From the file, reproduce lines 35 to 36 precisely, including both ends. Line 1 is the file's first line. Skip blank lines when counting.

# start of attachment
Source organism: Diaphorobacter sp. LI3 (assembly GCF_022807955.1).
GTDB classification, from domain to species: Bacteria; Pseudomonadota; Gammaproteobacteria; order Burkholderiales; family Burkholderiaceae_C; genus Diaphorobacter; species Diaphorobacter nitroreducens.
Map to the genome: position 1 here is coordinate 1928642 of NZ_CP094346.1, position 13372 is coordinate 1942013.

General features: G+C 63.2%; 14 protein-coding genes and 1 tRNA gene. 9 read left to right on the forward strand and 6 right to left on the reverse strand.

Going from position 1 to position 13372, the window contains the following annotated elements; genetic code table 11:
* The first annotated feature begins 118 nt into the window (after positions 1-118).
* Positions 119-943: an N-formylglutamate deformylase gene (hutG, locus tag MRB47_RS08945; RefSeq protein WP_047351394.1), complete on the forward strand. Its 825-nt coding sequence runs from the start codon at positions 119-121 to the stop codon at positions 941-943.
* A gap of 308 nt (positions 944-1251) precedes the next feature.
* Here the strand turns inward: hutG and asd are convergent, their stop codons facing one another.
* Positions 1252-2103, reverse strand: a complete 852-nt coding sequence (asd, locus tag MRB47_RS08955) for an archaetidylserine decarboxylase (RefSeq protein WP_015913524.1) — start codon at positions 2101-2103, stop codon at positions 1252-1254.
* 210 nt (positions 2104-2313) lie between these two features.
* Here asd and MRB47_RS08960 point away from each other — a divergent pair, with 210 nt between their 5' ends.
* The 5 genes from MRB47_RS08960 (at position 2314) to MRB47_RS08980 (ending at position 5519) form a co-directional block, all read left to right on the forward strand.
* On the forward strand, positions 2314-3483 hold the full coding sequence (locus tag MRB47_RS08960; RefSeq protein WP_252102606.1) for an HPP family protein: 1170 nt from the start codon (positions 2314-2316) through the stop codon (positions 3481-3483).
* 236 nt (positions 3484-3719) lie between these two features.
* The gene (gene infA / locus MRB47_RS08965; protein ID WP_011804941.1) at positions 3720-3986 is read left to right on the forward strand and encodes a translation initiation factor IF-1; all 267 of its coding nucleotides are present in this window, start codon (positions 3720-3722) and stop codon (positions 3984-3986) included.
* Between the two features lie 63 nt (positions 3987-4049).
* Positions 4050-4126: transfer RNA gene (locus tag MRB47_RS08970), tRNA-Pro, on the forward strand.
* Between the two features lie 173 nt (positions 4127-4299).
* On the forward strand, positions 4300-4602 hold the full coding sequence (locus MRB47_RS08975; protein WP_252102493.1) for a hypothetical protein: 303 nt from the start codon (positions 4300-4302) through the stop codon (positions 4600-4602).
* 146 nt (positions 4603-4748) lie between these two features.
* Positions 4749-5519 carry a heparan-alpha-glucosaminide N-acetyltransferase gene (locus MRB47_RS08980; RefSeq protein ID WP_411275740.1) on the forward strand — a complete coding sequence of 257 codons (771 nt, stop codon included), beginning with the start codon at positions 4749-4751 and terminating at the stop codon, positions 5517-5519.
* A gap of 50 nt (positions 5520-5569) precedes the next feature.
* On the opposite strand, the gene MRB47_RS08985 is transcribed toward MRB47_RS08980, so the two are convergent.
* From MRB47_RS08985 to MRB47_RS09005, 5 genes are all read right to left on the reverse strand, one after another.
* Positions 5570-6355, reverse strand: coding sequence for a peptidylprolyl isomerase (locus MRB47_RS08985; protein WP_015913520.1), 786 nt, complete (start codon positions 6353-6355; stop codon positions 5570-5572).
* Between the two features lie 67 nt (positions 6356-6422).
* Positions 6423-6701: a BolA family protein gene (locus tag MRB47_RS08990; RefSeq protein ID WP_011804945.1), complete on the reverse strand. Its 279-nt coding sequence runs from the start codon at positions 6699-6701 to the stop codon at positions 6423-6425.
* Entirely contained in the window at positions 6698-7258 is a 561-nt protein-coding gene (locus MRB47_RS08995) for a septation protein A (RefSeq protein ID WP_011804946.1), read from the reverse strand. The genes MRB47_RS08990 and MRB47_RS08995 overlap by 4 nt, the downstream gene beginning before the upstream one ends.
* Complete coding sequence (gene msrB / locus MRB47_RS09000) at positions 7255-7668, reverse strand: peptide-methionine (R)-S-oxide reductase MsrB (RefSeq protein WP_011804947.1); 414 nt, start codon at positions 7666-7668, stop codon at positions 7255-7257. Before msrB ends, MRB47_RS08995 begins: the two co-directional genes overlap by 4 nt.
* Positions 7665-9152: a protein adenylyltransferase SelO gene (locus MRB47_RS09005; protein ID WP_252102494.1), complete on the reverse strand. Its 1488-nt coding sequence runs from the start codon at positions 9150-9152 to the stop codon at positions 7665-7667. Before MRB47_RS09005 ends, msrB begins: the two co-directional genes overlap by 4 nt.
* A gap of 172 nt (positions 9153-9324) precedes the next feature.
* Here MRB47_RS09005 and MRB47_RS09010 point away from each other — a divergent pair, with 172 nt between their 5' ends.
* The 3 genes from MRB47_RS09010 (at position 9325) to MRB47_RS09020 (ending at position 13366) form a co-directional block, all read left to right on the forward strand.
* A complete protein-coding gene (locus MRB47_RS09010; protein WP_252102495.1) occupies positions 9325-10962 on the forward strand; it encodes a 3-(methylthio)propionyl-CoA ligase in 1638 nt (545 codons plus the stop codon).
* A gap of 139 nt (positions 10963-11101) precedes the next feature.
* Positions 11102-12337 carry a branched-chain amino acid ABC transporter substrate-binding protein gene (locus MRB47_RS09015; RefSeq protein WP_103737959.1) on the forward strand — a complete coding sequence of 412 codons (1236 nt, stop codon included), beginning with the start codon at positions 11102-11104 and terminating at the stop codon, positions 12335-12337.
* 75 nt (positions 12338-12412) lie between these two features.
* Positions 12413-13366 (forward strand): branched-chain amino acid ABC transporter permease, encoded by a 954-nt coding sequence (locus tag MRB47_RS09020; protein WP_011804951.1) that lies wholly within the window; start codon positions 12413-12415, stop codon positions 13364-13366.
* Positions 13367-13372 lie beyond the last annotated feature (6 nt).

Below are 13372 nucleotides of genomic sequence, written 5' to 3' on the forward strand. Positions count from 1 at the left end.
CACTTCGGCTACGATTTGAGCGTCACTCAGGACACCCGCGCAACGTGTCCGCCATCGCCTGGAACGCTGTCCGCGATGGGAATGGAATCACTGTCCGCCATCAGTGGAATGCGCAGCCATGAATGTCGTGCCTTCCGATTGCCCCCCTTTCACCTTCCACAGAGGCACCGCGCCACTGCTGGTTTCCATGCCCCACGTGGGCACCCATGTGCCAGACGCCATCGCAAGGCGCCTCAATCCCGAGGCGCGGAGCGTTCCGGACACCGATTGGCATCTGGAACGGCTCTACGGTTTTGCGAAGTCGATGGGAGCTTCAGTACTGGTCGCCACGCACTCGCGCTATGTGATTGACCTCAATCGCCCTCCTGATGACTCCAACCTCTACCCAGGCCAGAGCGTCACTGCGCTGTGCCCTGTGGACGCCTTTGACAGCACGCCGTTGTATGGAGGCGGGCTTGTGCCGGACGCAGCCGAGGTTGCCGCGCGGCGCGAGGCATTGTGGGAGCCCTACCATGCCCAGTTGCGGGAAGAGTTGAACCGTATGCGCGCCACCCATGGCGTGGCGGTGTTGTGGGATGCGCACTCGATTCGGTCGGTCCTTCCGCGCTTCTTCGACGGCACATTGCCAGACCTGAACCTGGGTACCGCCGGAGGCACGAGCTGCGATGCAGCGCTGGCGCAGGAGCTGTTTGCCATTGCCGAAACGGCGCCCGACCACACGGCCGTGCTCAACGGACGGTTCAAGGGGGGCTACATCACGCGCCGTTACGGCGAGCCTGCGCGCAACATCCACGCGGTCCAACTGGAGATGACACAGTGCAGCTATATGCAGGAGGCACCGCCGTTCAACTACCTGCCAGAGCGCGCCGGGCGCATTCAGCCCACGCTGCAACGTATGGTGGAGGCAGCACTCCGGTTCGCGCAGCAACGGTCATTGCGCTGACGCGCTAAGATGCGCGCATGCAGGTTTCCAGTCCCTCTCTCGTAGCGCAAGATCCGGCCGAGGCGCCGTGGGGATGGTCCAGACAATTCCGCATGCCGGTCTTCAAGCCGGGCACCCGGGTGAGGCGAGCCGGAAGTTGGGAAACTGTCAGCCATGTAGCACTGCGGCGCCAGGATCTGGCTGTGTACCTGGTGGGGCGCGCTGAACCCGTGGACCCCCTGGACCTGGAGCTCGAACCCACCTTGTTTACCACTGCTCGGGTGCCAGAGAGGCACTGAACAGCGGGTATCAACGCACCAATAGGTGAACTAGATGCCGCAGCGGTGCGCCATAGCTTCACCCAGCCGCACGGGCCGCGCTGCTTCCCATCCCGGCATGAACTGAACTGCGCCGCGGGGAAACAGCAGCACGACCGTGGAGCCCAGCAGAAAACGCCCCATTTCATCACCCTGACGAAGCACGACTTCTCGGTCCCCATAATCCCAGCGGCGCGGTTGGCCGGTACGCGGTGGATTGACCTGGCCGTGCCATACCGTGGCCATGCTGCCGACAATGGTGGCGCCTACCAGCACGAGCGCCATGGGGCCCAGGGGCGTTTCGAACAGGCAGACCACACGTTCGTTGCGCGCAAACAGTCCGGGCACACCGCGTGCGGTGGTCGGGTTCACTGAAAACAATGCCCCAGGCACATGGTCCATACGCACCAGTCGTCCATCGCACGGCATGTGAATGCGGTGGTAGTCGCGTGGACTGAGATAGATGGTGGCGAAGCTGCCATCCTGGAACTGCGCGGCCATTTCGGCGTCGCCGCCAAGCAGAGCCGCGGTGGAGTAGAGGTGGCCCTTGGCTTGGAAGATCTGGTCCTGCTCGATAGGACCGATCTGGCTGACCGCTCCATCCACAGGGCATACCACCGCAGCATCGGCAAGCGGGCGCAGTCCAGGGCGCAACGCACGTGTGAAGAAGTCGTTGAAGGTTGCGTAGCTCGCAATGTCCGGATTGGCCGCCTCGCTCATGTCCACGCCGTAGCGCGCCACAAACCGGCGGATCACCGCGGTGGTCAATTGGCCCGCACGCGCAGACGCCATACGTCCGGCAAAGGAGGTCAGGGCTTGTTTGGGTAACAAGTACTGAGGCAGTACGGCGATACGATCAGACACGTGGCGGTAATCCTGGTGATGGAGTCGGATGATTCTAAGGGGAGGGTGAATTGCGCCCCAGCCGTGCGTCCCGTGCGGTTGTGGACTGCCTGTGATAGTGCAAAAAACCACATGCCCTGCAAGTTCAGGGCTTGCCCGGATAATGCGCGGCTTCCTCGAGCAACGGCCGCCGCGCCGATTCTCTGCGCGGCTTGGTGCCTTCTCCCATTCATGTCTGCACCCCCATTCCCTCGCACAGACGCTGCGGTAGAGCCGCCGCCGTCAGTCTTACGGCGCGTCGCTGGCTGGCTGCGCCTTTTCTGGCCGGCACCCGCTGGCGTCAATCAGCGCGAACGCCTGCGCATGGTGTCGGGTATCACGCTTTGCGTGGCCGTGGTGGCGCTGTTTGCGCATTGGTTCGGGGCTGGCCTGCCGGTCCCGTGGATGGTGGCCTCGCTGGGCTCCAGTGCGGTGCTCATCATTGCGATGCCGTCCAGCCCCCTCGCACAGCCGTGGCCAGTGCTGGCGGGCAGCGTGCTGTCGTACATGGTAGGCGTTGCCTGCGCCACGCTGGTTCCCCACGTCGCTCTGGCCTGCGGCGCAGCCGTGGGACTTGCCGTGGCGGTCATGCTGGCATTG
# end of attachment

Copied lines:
* A complete protein-coding gene (locus MRB47_RS09010; protein WP_252102495.1) occupies positions 9325-10962 on the forward strand; it encodes a 3-(methylthio)propionyl-CoA ligase in 1638 nt (545 codons plus the stop codon).
* A gap of 139 nt (positions 10963-11101) precedes the next feature.